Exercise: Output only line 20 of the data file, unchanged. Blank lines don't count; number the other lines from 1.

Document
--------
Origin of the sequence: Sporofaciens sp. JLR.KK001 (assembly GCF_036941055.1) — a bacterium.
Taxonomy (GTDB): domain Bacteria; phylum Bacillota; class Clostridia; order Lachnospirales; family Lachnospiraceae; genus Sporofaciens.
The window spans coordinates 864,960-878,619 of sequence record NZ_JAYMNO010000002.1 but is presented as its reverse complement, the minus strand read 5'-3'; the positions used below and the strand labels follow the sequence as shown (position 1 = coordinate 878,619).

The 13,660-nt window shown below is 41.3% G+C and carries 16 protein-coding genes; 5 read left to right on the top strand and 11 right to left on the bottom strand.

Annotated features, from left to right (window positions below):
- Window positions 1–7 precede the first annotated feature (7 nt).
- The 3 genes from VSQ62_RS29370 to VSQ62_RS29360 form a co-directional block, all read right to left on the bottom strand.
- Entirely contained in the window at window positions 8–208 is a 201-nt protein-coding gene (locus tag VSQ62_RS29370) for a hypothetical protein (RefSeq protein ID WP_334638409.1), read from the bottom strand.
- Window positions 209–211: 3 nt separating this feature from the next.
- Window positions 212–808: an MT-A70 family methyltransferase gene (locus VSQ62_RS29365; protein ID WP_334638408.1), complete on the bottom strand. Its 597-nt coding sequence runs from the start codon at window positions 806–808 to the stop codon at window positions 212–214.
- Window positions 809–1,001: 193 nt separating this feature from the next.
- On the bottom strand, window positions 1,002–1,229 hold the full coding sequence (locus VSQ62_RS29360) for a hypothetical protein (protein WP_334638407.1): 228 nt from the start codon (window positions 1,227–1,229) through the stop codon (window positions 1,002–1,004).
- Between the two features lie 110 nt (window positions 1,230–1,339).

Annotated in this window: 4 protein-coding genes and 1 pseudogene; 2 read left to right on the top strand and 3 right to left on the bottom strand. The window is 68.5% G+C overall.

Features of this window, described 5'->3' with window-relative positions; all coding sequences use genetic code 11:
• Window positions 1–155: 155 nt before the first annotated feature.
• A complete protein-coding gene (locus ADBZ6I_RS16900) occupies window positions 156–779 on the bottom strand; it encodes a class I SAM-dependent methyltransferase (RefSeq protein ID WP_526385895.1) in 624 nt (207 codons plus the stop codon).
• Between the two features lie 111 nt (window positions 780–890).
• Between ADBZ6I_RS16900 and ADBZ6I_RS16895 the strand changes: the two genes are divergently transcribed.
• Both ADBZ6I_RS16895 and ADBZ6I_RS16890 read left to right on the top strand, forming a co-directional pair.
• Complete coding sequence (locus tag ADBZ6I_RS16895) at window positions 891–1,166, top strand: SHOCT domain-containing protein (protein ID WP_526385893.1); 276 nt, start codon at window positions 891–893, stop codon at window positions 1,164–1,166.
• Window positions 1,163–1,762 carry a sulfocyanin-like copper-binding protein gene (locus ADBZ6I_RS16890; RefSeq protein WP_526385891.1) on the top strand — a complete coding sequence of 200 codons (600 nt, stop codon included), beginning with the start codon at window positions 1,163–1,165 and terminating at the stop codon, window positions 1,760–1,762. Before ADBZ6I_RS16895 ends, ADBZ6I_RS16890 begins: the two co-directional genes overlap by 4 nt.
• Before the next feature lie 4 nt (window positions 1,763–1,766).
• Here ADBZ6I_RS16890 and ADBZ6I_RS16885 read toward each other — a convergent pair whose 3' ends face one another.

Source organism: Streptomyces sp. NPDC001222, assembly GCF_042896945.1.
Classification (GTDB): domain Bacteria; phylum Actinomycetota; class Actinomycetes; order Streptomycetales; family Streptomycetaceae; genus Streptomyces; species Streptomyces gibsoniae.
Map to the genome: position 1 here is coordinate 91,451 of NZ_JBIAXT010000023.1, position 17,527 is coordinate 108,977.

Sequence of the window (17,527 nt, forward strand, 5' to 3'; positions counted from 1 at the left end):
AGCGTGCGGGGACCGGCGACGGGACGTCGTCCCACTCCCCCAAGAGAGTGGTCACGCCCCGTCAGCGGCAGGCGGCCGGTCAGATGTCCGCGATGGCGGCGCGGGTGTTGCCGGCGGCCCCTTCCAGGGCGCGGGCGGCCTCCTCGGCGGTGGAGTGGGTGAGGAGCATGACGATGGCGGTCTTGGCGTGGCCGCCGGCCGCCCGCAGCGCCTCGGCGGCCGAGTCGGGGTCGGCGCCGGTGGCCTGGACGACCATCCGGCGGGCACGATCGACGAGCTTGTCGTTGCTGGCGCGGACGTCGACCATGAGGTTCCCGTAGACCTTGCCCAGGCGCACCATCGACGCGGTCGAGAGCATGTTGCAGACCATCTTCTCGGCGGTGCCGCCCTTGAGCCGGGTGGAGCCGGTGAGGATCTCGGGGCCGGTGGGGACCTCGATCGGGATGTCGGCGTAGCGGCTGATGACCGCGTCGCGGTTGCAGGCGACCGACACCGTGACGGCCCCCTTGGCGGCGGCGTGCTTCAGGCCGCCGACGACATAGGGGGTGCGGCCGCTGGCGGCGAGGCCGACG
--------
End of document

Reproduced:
• Both ADBZ6I_RS16895 and ADBZ6I_RS16890 read left to right on the top strand, forming a co-directional pair.